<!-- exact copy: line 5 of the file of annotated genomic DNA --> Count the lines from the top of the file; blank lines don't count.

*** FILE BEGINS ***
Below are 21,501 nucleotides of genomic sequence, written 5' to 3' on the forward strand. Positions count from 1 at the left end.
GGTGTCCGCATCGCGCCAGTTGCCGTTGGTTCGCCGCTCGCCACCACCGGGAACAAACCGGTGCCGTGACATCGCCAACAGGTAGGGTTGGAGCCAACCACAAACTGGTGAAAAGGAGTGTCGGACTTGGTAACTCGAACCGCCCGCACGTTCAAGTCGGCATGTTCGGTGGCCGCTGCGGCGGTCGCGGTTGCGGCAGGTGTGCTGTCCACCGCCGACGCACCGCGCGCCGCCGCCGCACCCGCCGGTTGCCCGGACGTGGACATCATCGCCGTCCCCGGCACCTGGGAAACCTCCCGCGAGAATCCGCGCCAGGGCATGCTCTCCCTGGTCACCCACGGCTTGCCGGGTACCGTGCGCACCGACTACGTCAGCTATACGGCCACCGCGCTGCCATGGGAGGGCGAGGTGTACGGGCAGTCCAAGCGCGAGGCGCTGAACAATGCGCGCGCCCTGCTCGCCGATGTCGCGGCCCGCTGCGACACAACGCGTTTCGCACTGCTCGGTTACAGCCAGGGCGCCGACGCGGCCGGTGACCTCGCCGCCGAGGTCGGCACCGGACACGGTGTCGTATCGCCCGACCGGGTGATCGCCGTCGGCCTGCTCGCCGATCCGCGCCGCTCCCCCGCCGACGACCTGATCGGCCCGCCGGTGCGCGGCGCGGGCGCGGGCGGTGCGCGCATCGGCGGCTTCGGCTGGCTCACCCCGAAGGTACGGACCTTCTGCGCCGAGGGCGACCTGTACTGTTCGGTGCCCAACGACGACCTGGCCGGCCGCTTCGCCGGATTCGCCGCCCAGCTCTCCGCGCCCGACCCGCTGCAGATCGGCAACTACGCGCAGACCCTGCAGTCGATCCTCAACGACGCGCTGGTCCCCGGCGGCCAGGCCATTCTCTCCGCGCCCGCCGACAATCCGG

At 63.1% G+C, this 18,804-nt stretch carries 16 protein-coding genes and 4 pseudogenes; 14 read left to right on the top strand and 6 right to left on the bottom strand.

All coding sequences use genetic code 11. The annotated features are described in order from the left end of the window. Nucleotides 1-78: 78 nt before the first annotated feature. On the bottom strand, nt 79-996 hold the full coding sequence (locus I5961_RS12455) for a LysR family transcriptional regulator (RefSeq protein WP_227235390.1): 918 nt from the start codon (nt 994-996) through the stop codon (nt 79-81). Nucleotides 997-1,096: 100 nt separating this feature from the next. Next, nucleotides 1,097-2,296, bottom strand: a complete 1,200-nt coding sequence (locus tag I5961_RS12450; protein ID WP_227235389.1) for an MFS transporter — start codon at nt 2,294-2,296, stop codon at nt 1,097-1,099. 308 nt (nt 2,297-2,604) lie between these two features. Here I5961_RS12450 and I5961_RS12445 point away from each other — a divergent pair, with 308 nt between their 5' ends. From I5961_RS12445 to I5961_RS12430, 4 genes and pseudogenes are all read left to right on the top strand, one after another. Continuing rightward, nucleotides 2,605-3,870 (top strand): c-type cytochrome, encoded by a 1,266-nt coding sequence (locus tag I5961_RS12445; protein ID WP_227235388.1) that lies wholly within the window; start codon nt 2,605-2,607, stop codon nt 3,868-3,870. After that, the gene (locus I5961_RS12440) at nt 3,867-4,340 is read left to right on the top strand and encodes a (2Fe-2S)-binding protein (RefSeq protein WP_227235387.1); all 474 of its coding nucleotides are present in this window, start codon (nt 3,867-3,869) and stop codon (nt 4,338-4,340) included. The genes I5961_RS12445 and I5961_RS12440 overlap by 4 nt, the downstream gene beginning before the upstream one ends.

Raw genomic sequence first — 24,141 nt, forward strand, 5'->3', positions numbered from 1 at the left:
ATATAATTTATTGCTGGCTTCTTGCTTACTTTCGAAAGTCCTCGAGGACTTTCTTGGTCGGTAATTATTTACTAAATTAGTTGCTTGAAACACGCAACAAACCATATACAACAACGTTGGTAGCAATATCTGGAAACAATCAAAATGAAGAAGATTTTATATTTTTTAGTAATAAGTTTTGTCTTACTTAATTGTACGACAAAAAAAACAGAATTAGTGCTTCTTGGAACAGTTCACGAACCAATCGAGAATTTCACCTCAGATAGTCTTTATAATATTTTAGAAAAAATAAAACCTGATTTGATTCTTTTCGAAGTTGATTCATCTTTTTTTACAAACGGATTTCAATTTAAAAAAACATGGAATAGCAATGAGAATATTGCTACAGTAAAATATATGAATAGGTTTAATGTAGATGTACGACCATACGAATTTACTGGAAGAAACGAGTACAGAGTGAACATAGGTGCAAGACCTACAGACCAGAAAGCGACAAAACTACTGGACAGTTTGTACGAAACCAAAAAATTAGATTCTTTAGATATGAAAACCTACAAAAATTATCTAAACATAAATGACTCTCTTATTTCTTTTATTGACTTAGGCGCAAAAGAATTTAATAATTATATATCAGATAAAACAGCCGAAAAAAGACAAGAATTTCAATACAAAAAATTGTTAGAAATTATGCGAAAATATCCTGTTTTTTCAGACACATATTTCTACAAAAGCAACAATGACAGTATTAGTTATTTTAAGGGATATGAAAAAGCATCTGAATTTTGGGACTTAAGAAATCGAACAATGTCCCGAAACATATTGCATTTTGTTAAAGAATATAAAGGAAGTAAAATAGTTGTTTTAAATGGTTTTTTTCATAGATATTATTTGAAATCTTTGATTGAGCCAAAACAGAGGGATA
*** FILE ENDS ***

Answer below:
Raw genomic sequence first — 24,141 nt, forward strand, 5'->3', positions numbered from 1 at the left: